Howler Blog

‘Jane Dickson: Times Square Revisited’ By Carlo McCormick

February 3, 2020

It was called the Tenderloin, not for any array of fancy steakhouses but because in a society of graft and corruption it offered the choicest cuts. Populated by pimps, prostitutes, chicken hawks, hustlers, and all manner of predators, Times Square, New York City, was in its way a kind of meat market, catering to a…


‘Whose World Is This?’ By Deborah Frizzell

January 27, 2020

As an artist, Jane Dickson is compelled to witness, examine, and interpret. She works with the tools at hand, with observation and analysis distilled in paint. Figuration, her vehicle of expression, is flexible enough to accommodate either a narrative impulse or poetic metaphor. The figure invites projection and identification for artists and viewers alike. Dickson…


‘Jane in Peepland: The Painter of Modern Life’ By Miss Rosen

January 20, 2020

Jane Dickson was just 25 when she arrived in New York in 1977. The following year she began working the weekend night shift as an animation designer operating the Spectacolor billboard at One Times Square—the first computer light board in New York City—bringing a woman’s perspective to a low-down dirty world. Times Square in the…


“Stereo” from Marriage: A Sentence / “En estéreo” de Al casarse: Una condena

January 16, 2020

“Stereo” from Marriage: A Sentence By Anne Waldman Marriage marriage is like you say everything everything in stereo stereo fall fall on the bed bed at dawn dawn because you work work all night. Night is an apartment. Meant to be marriage. Marriage is an apartment & meant people people come in in because when…


‘Antony Zito and the Hero’s Journey’ by Penny Arcade

December 30, 2019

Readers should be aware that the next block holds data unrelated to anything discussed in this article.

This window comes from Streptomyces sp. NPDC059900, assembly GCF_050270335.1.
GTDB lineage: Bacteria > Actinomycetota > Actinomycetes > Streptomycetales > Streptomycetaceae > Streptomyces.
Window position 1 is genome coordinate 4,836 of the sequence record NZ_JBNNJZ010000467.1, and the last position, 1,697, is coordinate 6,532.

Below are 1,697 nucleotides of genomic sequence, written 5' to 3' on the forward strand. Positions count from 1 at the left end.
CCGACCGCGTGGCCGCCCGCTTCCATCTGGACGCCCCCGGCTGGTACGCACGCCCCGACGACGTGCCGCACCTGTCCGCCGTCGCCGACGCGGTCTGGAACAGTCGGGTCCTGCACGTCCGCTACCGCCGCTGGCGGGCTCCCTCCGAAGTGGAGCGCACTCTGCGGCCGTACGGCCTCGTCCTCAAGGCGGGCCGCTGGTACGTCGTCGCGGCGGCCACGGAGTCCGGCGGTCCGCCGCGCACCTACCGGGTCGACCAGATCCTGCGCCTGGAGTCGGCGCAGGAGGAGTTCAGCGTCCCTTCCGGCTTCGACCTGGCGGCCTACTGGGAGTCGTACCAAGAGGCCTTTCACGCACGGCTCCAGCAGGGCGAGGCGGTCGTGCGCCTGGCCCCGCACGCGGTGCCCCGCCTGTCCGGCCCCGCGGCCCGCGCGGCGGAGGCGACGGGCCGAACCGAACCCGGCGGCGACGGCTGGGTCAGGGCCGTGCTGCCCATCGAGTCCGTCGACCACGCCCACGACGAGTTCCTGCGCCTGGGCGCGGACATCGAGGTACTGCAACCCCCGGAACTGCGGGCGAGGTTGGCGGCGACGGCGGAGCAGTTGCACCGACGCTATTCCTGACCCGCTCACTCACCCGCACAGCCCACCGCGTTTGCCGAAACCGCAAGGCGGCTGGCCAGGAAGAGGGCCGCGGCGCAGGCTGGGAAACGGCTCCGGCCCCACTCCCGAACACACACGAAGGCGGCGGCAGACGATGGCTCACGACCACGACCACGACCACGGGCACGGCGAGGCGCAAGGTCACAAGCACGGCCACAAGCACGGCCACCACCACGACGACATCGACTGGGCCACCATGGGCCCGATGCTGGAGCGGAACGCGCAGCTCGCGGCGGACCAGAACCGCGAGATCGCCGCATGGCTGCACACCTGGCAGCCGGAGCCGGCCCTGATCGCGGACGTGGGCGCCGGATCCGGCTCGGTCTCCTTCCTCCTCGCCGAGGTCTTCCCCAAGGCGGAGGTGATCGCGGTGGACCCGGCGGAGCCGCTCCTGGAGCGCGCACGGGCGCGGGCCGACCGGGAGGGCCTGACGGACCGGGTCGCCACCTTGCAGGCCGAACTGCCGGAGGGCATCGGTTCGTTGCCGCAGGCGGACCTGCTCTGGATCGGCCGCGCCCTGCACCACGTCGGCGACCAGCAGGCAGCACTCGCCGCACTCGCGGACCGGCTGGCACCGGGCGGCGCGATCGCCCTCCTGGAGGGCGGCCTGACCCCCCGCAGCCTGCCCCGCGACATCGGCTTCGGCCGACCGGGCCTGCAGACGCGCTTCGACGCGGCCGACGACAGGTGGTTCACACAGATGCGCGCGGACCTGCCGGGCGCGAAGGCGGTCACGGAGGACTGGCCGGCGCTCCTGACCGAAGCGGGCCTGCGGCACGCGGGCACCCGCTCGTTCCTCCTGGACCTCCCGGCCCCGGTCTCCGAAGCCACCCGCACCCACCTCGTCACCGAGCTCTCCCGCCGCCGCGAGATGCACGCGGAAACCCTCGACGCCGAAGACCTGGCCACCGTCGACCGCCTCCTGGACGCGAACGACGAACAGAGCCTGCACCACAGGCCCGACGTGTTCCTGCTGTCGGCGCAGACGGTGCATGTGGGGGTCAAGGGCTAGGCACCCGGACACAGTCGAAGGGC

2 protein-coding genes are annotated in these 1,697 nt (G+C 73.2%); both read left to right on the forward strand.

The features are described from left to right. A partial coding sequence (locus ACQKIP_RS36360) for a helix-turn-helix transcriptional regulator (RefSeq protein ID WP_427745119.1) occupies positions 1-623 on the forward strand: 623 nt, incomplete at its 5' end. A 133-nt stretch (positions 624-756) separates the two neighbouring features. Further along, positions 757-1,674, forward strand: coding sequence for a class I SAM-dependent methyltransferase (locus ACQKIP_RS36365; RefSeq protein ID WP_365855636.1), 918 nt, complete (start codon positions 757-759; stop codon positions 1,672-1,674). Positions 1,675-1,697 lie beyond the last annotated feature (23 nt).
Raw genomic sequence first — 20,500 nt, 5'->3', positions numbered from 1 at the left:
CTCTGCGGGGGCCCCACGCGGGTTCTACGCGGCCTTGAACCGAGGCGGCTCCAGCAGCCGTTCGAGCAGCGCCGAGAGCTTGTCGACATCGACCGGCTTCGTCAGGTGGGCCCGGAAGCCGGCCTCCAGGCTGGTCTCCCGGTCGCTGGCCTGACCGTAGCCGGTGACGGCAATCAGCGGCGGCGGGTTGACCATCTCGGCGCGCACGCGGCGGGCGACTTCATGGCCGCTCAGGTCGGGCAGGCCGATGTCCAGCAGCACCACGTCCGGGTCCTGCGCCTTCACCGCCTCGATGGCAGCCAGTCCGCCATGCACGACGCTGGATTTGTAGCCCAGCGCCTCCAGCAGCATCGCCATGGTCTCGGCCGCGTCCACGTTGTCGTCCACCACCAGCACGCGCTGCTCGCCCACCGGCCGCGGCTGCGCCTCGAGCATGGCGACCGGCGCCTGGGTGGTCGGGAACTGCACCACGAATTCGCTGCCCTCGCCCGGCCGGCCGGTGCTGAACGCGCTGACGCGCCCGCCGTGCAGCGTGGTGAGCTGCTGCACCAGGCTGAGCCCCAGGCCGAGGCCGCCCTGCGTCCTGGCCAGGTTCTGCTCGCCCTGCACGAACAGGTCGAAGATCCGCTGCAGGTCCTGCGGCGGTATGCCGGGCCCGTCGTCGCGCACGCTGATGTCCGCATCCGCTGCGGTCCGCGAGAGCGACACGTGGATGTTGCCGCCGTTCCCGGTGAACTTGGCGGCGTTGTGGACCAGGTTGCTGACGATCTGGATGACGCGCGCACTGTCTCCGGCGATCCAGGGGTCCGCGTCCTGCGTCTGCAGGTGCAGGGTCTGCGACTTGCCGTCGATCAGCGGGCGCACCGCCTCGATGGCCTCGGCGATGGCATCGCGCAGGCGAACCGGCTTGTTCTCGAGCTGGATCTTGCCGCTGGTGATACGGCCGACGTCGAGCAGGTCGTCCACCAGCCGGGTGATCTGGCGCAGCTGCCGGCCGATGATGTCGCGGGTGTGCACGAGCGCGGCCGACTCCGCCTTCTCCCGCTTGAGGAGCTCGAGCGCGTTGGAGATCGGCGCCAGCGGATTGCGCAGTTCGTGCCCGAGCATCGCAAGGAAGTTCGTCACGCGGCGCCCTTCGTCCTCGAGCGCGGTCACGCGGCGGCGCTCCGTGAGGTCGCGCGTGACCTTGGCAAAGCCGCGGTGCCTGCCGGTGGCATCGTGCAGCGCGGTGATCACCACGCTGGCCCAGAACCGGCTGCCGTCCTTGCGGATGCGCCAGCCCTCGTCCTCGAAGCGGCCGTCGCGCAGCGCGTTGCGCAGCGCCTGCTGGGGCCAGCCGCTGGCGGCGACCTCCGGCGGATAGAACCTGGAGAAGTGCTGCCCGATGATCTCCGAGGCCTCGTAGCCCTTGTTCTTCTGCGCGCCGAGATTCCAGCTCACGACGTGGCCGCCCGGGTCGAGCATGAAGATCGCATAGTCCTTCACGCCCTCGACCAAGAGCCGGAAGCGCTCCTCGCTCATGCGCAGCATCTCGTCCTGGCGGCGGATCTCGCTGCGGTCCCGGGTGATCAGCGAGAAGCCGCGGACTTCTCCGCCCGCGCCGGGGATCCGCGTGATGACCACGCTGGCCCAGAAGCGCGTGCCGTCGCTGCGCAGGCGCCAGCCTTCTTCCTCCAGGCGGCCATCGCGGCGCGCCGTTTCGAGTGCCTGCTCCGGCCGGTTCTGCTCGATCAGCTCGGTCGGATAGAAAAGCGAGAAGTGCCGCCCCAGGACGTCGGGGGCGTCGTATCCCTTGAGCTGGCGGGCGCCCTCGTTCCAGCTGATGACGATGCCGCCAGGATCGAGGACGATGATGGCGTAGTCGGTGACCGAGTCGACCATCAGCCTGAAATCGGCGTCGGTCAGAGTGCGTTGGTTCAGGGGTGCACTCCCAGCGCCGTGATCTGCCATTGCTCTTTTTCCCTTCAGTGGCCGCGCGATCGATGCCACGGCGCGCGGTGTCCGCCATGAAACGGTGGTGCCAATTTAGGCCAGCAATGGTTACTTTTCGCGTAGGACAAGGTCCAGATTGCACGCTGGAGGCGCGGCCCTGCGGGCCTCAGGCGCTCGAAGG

There is a history of painters who paint what they know, and there is a history of painters who paint whom they know. Caravaggio based his paintings of the Madonna and the saints on the rough-and-tumble denizens of his demimonde. Many a prostitute posed as the Virgin Mary, queen of heaven. In the 1880s Toulouse-Lautrec painted the people…


‘An Interview with Antony Zito’ by Oriah Abera

December 22, 2019

  What is the concept of this show? My Father Was a Satyr is an autobiographical myth rooted in the universal theme of “the hero’s journey” and other archetypes of mythology described in the work of Joseph Campbell. This is the story of my life, beginning with a childhood steeped in art and nature, where…


‘Antony Zito’s Ancient Recent Past’ By Anthony Haden-Guest

December 16, 2019

Art worlds were often rooted in a distinctive milieu, and artworks generated in Montmartre pre-World War I, say, or London’s Chelsea post-World War II, are more likely to clue you in to the time and place of their making than the art produced nowadays, which has become a global industry. Antony Zito’s art does just…


‘Pirate Zito’ By Jim Jarmusch

December 9, 2019

I’ve been a fan (and friend) of Zito’s for several decades now. I call him “Pirate Zito,” partly because of his somewhat piratical appearance, but more because of the attitude and approach to his creative expression. (Also, for some years now, Zito and I have been mutually convinced that in previous lives, in a previous…


‘On the Street Named Pedro Pietri’ by Bob Holman

December 6, 2019

On the most amazing day you were born and you were died We was waiting for you everywhere and you surprised us By showing up everywhere else Where once were bottles now only bottlecaps hang in mid-joint Waiting for the air to turn into red wine and cheeseburgers And the bottlecaps without bottles will be…


Interview with the Artist: Antony Zito

November 23, 2019

Antony Zito: My Father Was a Satyr November 22 – December 22, 2019 Antony Zito is a portrait painter and collector of objects, who moved to the Lower East Side from New England in 1992. Zito has spent more than 20 years on New York’s Lower East Side, where he ran a gallery and portrait…

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